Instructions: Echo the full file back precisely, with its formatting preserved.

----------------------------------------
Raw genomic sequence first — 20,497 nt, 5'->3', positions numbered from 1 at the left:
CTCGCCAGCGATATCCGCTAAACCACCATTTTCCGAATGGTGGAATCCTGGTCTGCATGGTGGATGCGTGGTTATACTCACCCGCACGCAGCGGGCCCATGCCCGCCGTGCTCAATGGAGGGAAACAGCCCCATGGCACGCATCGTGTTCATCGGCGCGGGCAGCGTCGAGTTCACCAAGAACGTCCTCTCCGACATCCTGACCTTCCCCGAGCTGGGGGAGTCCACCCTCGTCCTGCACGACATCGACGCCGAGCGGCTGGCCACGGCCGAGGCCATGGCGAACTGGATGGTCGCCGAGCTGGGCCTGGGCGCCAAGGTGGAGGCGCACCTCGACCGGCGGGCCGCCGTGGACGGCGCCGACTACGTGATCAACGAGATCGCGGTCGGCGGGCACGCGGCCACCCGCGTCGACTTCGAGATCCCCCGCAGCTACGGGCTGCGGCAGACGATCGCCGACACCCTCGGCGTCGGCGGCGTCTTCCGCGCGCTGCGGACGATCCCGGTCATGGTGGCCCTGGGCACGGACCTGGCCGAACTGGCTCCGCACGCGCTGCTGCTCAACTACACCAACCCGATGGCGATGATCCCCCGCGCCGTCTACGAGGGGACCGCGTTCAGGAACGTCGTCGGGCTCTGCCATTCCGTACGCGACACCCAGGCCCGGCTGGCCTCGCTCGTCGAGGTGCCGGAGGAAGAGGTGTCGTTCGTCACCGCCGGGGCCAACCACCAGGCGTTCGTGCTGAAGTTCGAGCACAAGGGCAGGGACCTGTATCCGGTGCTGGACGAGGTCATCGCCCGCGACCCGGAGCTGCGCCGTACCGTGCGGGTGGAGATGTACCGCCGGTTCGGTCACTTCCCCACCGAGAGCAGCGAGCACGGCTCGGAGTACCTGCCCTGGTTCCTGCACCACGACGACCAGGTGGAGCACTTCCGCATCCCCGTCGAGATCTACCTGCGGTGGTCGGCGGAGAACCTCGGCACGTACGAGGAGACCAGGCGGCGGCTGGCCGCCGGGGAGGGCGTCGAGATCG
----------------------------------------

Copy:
Raw genomic sequence first — 20,497 nt, 5'->3', positions numbered from 1 at the left:
CTCGCCAGCGATATCCGCTAAACCACCATTTTCCGAATGGTGGAATCCTGGTCTGCATGGTGGATGCGTGGTTATACTCACCCGCACGCAGCGGGCCCATGCCCGCCGTGCTCAATGGAGGGAAACAGCCCCATGGCACGCATCGTGTTCATCGGCGCGGGCAGCGTCGAGTTCACCAAGAACGTCCTCTCCGACATCCTGACCTTCCCCGAGCTGGGGGAGTCCACCCTCGTCCTGCACGACATCGACGCCGAGCGGCTGGCCACGGCCGAGGCCATGGCGAACTGGATGGTCGCCGAGCTGGGCCTGGGCGCCAAGGTGGAGGCGCACCTCGACCGGCGGGCCGCCGTGGACGGCGCCGACTACGTGATCAACGAGATCGCGGTCGGCGGGCACGCGGCCACCCGCGTCGACTTCGAGATCCCCCGCAGCTACGGGCTGCGGCAGACGATCGCCGACACCCTCGGCGTCGGCGGCGTCTTCCGCGCGCTGCGGACGATCCCGGTCATGGTGGCCCTGGGCACGGACCTGGCCGAACTGGCTCCGCACGCGCTGCTGCTCAACTACACCAACCCGATGGCGATGATCCCCCGCGCCGTCTACGAGGGGACCGCGTTCAGGAACGTCGTCGGGCTCTGCCATTCCGTACGCGACACCCAGGCCCGGCTGGCCTCGCTCGTCGAGGTGCCGGAGGAAGAGGTGTCGTTCGTCACCGCCGGGGCCAACCACCAGGCGTTCGTGCTGAAGTTCGAGCACAAGGGCAGGGACCTGTATCCGGTGCTGGACGAGGTCATCGCCCGCGACCCGGAGCTGCGCCGTACCGTGCGGGTGGAGATGTACCGCCGGTTCGGTCACTTCCCCACCGAGAGCAGCGAGCACGGCTCGGAGTACCTGCCCTGGTTCCTGCACCACGACGACCAGGTGGAGCACTTCCGCATCCCCGTCGAGATCTACCTGCGGTGGTCGGCGGAGAACCTCGGCACGTACGAGGAGACCAGGCGGCGGCTGGCCGCCGGGGAGGGCGTCGAGATCG